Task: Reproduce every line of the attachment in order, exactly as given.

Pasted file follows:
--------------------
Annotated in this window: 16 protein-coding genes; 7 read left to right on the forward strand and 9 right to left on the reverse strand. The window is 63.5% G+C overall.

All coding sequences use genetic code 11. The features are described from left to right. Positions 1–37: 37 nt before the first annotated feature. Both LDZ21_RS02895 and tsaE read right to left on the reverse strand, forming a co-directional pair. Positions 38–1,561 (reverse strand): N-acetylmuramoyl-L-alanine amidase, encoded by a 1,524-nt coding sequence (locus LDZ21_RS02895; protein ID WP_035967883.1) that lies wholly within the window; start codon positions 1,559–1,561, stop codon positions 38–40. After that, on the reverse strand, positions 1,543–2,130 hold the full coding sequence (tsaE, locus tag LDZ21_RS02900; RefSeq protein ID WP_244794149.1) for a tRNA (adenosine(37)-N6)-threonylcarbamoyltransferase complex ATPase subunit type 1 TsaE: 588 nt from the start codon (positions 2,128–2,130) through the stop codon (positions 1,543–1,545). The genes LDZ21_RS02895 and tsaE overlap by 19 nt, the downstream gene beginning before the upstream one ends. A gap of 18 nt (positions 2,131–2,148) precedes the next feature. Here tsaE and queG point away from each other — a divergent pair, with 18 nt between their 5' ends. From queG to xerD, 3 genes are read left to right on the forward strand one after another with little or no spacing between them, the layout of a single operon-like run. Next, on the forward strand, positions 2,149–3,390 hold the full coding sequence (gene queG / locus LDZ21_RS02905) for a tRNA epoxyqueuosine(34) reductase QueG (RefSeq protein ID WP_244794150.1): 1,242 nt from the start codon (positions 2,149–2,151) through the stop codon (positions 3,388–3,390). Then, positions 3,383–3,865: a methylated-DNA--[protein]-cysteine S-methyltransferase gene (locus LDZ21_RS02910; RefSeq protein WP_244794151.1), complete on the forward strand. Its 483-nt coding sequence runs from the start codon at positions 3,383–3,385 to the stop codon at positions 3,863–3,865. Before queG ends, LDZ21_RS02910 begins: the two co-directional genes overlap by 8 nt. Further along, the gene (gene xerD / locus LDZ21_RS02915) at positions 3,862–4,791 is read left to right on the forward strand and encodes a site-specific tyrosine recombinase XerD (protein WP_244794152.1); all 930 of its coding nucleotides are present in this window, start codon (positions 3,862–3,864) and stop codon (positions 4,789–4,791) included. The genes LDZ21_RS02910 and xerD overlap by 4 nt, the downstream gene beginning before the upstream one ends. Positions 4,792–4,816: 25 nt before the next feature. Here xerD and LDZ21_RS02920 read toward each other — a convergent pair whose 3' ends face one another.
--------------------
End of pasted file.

Annotated in this window: 16 protein-coding genes; 7 read left to right on the forward strand and 9 right to left on the reverse strand. The window is 63.5% G+C overall.

All coding sequences use genetic code 11. The features are described from left to right. Positions 1–37: 37 nt before the first annotated feature. Both LDZ21_RS02895 and tsaE read right to left on the reverse strand, forming a co-directional pair. Positions 38–1,561 (reverse strand): N-acetylmuramoyl-L-alanine amidase, encoded by a 1,524-nt coding sequence (locus LDZ21_RS02895; protein ID WP_035967883.1) that lies wholly within the window; start codon positions 1,559–1,561, stop codon positions 38–40. After that, on the reverse strand, positions 1,543–2,130 hold the full coding sequence (tsaE, locus tag LDZ21_RS02900; RefSeq protein ID WP_244794149.1) for a tRNA (adenosine(37)-N6)-threonylcarbamoyltransferase complex ATPase subunit type 1 TsaE: 588 nt from the start codon (positions 2,128–2,130) through the stop codon (positions 1,543–1,545). The genes LDZ21_RS02895 and tsaE overlap by 19 nt, the downstream gene beginning before the upstream one ends. A gap of 18 nt (positions 2,131–2,148) precedes the next feature. Here tsaE and queG point away from each other — a divergent pair, with 18 nt between their 5' ends. From queG to xerD, 3 genes are read left to right on the forward strand one after another with little or no spacing between them, the layout of a single operon-like run. Next, on the forward strand, positions 2,149–3,390 hold the full coding sequence (gene queG / locus LDZ21_RS02905) for a tRNA epoxyqueuosine(34) reductase QueG (RefSeq protein ID WP_244794150.1): 1,242 nt from the start codon (positions 2,149–2,151) through the stop codon (positions 3,388–3,390). Then, positions 3,383–3,865: a methylated-DNA--[protein]-cysteine S-methyltransferase gene (locus LDZ21_RS02910; RefSeq protein WP_244794151.1), complete on the forward strand. Its 483-nt coding sequence runs from the start codon at positions 3,383–3,385 to the stop codon at positions 3,863–3,865. Before queG ends, LDZ21_RS02910 begins: the two co-directional genes overlap by 8 nt. Further along, the gene (gene xerD / locus LDZ21_RS02915) at positions 3,862–4,791 is read left to right on the forward strand and encodes a site-specific tyrosine recombinase XerD (protein WP_244794152.1); all 930 of its coding nucleotides are present in this window, start codon (positions 3,862–3,864) and stop codon (positions 4,789–4,791) included. The genes LDZ21_RS02910 and xerD overlap by 4 nt, the downstream gene beginning before the upstream one ends. Positions 4,792–4,816: 25 nt before the next feature. Here xerD and LDZ21_RS02920 read toward each other — a convergent pair whose 3' ends face one another.